Having weighed up all the options, it seems that the prime candidate for the PFA accolade must be the man who has dragged his team-mates onwards and upwards throughout his club’s first truly sustained title challenge for years. The player with the intangible ability to turn a game with one charging run and shot or perhaps by spectacular interplay with a similarly gifted Spanish forward (with whom he has struck up one of the most exciting partnerships in world football). The irreplaceable attacking fulcrum of his side; with seven Premier League assists and 21 goals in all competitions. Of course, that man’s name is Steven Gerrard.

Agree? Disagree? Who would be your award winner and who should’ve made the shortlist?

Monday, April 06, 2009

What next for shattered Aston Villa?

Taken with archetypal Roman confidence, young Federico Macheda’s exquisite later-than-late goal at once re-established Manchester United’s dominance in the title race and thrust a dagger deep into the fading heart of Aston Villa’s season. In the second minute of stoppage time came the cruellest of blows – Villa’s hard-earned 2-1 advantage was finally overturned with a swaggering swish of the teenage Italian’s right boot. Was this the moment the Midlands side conceded defeat in the chase for fourth place?

Well, of course not. Publically, Martin O’Neill will not make a concession to that effect, but it’s been clear to all and sundry that Villa’s Champions League challenge faded quite some time ago. In taking the hotly-debated decision to rest a host of first-teamers for the difficult UEFA Cup 2nd leg tie with CSKA Moscow, the Villa manager had on his hands a team that were no longer mildly-fatigued winners, rather dog-tired losers. The momentum which had been gradually building since Intertoto duty kicked off their season at the height of summer was irretrievably lost.

Round about this time too, a telling piece of TV production (occasionally it happens) highlighted the rising tide against which Villa’s tiring troops were battling. As the magical skills of Andrei Arshavin were beginning to re-ignite the Gunners’ waning goal-making - and taking - prowess following their lengthy lean patch in front of goal, the camera panned along the line of upcoming Arsenal returnees. Theo Walcott, Cesc Fabregas and Eduardo da Silva were all among a benchful of world class talent, each on the verge of a return from one long-term injury or other. It was an ominous signal that the North London club were ready to kick out of the stupor which had dogged their season.

Villa have quite patently been unable to compete with such impressive strength in depth, and understandably so; because they have not been party to continued Champions League ‘financial doping’ (a term Arsene Wenger used about mega-rich club owners such as Roman Abramovich having a distortive effect on the game, but which can easily be applied to the current Champions League cartel). The wafer-thin squad of the Second City side was supplemented only by Emile Heskey (who has unfortunately been largely MIA since his debut goal at Fratton Park) during the January transfer window. Rather than speculating to accumulate, O’Neill stuck steadfastly with his hand and subsequently went bust. At the time, it must be said, few fans complained about the lack of recruitment.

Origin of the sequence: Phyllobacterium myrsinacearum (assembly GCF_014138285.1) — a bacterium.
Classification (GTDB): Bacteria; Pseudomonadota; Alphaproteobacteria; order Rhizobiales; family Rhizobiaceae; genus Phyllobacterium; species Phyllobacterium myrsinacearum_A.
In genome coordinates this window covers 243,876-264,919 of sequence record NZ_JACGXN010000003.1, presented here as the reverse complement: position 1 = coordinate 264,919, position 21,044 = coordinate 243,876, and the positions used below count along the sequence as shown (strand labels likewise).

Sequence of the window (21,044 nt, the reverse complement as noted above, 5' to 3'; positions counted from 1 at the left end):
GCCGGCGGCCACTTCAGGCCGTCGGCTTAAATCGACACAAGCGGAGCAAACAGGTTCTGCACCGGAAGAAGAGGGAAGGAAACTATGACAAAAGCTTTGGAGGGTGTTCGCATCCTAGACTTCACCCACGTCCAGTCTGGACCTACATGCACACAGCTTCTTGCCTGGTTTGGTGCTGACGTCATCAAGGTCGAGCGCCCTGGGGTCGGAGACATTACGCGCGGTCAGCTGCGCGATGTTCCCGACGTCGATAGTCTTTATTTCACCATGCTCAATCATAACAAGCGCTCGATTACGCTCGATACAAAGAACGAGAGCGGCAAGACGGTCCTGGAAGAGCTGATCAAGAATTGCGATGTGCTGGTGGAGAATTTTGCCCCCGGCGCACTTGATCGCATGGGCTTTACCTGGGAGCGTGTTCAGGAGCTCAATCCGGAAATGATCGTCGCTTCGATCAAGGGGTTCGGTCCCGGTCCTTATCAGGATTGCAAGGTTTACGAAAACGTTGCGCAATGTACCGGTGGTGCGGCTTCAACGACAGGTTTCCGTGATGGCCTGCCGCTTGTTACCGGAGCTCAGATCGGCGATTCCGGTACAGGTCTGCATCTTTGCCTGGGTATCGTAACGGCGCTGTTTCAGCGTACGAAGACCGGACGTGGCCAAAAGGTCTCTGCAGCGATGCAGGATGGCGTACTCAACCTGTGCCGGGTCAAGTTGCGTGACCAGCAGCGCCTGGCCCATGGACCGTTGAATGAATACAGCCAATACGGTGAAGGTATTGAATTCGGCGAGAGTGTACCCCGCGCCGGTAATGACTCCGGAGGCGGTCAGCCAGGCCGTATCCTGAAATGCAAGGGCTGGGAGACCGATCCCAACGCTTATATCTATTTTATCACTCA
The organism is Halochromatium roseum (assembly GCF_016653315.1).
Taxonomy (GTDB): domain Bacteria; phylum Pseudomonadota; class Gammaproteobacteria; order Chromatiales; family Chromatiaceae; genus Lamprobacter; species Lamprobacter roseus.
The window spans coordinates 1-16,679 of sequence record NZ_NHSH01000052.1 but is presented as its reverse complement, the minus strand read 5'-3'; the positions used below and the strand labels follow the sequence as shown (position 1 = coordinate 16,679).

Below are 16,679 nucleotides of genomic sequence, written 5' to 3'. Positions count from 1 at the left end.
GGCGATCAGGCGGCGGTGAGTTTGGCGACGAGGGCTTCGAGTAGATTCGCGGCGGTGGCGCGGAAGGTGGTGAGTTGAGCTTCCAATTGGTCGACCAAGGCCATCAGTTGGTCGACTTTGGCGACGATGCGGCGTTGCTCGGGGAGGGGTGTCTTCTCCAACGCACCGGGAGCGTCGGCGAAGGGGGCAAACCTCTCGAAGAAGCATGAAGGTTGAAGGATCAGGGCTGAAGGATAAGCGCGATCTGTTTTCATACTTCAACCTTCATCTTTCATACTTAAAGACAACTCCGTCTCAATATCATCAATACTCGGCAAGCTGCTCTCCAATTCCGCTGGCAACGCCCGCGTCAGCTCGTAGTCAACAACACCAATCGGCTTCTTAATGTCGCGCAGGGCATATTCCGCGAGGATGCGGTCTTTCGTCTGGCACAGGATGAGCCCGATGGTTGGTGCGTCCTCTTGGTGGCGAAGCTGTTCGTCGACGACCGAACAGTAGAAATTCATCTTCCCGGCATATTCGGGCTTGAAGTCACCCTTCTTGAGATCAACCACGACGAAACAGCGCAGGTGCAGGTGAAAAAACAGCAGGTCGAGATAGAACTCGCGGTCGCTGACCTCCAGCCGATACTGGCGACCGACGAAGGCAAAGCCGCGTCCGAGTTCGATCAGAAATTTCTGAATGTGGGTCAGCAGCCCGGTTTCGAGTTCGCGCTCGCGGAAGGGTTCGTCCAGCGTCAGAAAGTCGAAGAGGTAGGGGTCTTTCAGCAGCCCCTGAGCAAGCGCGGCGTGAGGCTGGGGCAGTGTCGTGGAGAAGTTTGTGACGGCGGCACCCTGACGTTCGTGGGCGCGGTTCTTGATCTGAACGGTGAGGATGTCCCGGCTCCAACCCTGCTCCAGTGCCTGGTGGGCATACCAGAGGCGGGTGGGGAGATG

Successive defeats culminating in Sunday afternoon’s unlucky – if somehow inevitable; given United’s prodigious injury-time goalscoring record – loss at Old Trafford have again drawn a harsh light on the limitations of the squad. Without defensive lynchpin Martin Laursen, the back four – too often featuring Nigel Reo-Coker as a fish-out-of-water right-back and Mr Consistency, Luke Young, deputising for Freddie Bouma at left-back – has been sieve-like. The switch to 4-4-2 in order to accommodate their new England centre forward saw the counter-attacking menace of the previously preferred 4-5-1 significantly diluted.

For some time now, the more pragmatic Villa fan has been glancing down the table at surging Everton rather than dreaming of gate-crashing the Champions League party. The Toffees are one of the few clubs to have usurped the big four’s hegemony in the past decade and, led by the exceptional David Moyes – one of Martin O’Neill’s few equals or superiors in the Premier League – their recent form is enough to suggest that it is they that should now be favourites for fifth.

As the New Year rolled around and the tightly-packed table promised a dramatic conclusion to events at either end of the league, there was much talk of a refreshing shift in the static Premier League hierarchy – with Villa at the vanguard of the uprising. It looks unlikely now that such a change will transpire: United are probable champions; Liverpool, Chelsea and Arsenal cruise along behind. Even at the bottom, a previously intoxicating survival battle is fast losing its allure – at least for the neutral. It’s still possible (though unlikely, given Stoke’s outstanding home form) that the three promoted clubs could slip back into the Championship and the status quo would then be well and truly restored.

Following that logic, many would have pencilled in Everton and Villa battling it out for Europa League entry and so it has turned out. The two sides meet at Villa Park next week with the momentum inexorably in Everton’s corner. For Martin O’Neill’s men, the game has the feel of make or break – a defeat here would finally concede Villa’s dearly-held ‘best of the rest’ tag to the Merseysiders.

Gareth Barry’s future destiny again looms on the agenda like a long-feared dentist’s appointment – though let’s hope any ensuing saga doesn’t drag on as painfully as last summer’s snore-athon. This year, Stillian Petrov’s contribution to the Villans’ engine room has matched, even surpassed, that of the England star. Yet to lose their talisman – and longest-serving player – would be a shattering blow to the hopes of a club with fast-rising ambition. So far, progress under O’Neill’s guidance has been admirable. Whether or not the Ulsterman can now lead his team up another level will define the success, or otherwise, of his Villa Park reign.